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Ask the Experts: The Best Way to “Fire” a Bad Client?

Web Editor | July 10, 2011 | 6:18 PM

What’s the best way to “fire” a bad client?

Ask the Experts: The Best Way to “Fire” a Bad Client?“I’ve have had to ‘fire’ clients,” says Adam Broderick, owner of the two Adam Broderick Salons and Spas in and around Ridgefield, Connecticut, “but it’s not so easy. The emotional cost to the salon owner and stylist is huge. It’s disturbing and heart-wrenching every time.”

Your first step, Broderick says, is to figure out if you can save the relationship. For the chronic canceller, for instance, “The computer really helps to separate fact from fiction. It’s easy to document the cancellations or tardiness, and we can call her and let her know that we will only accept her appointment if she leaves her credit card, which will be charged 50 percent if she doesn’t show up.”

Dealing with the client who is abusive and complains persistently about the quality of work, yet returns to demand constant do-overs requires some empathy. “What you have to realize is that many clients are reacting to fear,” says Broderick. “They are afraid they don’t look their best and want to blame someone. Unfortunately, that someone is often behind the chair.”

When it gets to the point when you just want it to be over, “I’ve found that the best thing to say is, ‘Maybe we aren’t such a good match anymore,’” says Broderick. “Saying it this way also gives her an out, which is often the best way to handle the confrontational or unreasonable client.” The goal is to be non-aggressive and to soften the blow.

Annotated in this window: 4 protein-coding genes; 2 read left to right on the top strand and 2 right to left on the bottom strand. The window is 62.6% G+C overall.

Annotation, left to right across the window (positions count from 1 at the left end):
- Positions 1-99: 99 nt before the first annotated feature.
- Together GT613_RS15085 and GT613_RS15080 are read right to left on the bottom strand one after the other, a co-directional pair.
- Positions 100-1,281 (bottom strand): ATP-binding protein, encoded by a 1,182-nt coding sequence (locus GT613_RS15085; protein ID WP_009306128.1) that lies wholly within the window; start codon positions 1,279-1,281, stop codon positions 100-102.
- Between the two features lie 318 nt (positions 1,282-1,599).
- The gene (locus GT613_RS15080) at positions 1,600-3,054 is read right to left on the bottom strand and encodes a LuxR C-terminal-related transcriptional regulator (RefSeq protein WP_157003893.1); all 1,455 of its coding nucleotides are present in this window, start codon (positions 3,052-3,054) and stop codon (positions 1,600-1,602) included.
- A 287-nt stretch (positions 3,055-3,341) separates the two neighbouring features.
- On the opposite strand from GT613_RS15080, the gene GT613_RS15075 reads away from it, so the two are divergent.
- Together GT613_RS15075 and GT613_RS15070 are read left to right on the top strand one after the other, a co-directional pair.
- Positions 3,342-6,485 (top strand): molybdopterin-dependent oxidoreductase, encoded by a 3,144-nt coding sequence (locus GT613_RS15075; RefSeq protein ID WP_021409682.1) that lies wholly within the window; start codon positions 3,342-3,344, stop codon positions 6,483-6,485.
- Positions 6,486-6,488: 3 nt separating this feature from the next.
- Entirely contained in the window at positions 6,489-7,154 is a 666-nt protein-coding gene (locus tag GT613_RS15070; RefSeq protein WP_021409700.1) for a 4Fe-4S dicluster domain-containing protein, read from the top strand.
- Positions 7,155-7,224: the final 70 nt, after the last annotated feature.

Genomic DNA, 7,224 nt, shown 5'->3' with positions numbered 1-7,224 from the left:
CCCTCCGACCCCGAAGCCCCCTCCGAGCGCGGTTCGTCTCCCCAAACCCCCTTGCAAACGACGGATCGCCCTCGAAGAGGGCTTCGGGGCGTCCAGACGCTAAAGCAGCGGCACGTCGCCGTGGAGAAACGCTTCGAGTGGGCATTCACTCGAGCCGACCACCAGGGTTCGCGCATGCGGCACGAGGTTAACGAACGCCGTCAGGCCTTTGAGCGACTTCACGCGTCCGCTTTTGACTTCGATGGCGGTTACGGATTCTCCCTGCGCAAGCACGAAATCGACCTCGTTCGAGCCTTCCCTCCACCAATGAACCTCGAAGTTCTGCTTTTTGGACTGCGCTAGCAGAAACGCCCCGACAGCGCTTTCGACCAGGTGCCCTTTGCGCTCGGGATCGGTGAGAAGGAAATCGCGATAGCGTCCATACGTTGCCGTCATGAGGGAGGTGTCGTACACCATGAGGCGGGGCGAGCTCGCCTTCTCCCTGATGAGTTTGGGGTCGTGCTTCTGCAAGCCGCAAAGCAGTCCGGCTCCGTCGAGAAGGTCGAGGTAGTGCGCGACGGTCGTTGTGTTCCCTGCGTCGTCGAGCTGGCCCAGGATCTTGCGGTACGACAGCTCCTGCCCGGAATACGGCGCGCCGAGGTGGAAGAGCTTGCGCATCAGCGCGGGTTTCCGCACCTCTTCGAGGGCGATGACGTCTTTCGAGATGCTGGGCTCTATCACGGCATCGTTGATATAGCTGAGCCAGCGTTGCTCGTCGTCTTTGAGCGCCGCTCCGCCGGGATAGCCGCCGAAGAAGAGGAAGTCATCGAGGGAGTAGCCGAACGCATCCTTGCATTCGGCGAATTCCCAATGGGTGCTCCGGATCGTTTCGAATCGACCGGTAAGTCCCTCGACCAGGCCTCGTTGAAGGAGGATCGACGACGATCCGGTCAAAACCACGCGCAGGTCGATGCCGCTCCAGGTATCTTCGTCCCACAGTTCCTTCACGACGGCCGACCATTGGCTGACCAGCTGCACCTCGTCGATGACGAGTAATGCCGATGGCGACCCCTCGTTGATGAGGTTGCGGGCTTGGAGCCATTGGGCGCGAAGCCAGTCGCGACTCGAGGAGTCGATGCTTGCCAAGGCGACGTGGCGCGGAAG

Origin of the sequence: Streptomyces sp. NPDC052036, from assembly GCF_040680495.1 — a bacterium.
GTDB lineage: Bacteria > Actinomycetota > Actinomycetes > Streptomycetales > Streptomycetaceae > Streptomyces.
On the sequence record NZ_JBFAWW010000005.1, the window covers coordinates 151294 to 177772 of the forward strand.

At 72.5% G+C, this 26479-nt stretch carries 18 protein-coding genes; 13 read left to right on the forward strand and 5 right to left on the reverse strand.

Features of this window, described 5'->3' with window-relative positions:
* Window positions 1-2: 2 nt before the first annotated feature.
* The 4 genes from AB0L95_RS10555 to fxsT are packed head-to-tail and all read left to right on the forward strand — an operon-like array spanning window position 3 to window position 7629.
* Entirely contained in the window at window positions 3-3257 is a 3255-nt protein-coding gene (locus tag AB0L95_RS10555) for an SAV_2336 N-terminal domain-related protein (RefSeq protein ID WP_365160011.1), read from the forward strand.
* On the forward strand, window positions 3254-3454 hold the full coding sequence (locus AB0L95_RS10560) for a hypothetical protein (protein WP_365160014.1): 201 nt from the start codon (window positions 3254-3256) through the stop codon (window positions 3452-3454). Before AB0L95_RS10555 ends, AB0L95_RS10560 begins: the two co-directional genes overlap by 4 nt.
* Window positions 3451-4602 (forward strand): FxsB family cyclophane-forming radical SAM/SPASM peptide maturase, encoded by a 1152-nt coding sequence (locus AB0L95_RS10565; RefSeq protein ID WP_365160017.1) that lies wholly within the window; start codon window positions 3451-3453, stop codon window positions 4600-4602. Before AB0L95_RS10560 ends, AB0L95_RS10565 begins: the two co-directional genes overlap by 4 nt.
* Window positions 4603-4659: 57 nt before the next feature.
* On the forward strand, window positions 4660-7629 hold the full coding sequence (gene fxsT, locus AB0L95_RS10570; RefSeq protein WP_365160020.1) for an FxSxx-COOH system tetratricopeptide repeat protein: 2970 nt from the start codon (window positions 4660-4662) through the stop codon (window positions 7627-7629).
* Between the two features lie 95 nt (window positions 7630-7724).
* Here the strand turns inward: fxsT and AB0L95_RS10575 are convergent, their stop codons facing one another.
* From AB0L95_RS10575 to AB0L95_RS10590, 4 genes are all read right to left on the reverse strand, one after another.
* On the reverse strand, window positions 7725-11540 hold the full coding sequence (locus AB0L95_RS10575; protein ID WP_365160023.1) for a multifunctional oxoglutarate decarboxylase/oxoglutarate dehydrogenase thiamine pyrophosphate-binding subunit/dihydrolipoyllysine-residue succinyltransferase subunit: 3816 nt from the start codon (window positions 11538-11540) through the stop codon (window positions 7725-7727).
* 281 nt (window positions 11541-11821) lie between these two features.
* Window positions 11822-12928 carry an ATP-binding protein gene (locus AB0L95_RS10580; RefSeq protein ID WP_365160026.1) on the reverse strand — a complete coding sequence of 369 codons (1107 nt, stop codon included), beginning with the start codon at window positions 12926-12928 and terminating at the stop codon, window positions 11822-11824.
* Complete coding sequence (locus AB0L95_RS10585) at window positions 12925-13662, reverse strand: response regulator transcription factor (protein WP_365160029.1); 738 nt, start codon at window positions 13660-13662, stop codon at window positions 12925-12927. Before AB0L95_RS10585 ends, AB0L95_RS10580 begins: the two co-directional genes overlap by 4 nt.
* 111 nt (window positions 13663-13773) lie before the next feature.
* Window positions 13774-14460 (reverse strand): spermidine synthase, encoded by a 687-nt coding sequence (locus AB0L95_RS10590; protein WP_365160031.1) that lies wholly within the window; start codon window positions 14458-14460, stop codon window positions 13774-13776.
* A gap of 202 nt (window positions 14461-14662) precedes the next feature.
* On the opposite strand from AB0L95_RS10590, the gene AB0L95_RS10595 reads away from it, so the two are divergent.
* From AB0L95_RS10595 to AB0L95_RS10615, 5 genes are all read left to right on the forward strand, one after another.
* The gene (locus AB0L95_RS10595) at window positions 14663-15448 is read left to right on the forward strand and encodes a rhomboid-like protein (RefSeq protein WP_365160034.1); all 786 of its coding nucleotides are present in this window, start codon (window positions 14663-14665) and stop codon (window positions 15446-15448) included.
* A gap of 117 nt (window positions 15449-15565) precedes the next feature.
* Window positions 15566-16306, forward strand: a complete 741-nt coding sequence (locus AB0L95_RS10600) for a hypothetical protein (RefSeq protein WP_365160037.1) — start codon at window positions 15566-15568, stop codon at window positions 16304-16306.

Of course, there are those people that are outright hostile. “I had a client that was so abusive I had to ask her to leave,” Broderick recalls. “She refused. When I told her I was going to call the police, she said, ‘Go ahead.’  When I called her bluff and picked up the phone, she finally left.”

After the client’s exit, Broderick realized he had to get right back on his feet and not let the disturbance affect his staff and the clients who witnessed it. “Bottom line, I have a business to run.”

The key, he says, is to anticipate as many situations as possible. “Communication is most important. We all know there are clients that are unreasonable. As you become more skilled and have more experiences, you learn to read between the lines.

“The upside is that for every client that doesn’t work out, we have thousands of success stories...the wonderful transformations and the great friendships that develop with our clients. Interestingly, even those that seem like they’re not going to work out sometimes turn out to be the best!”

 

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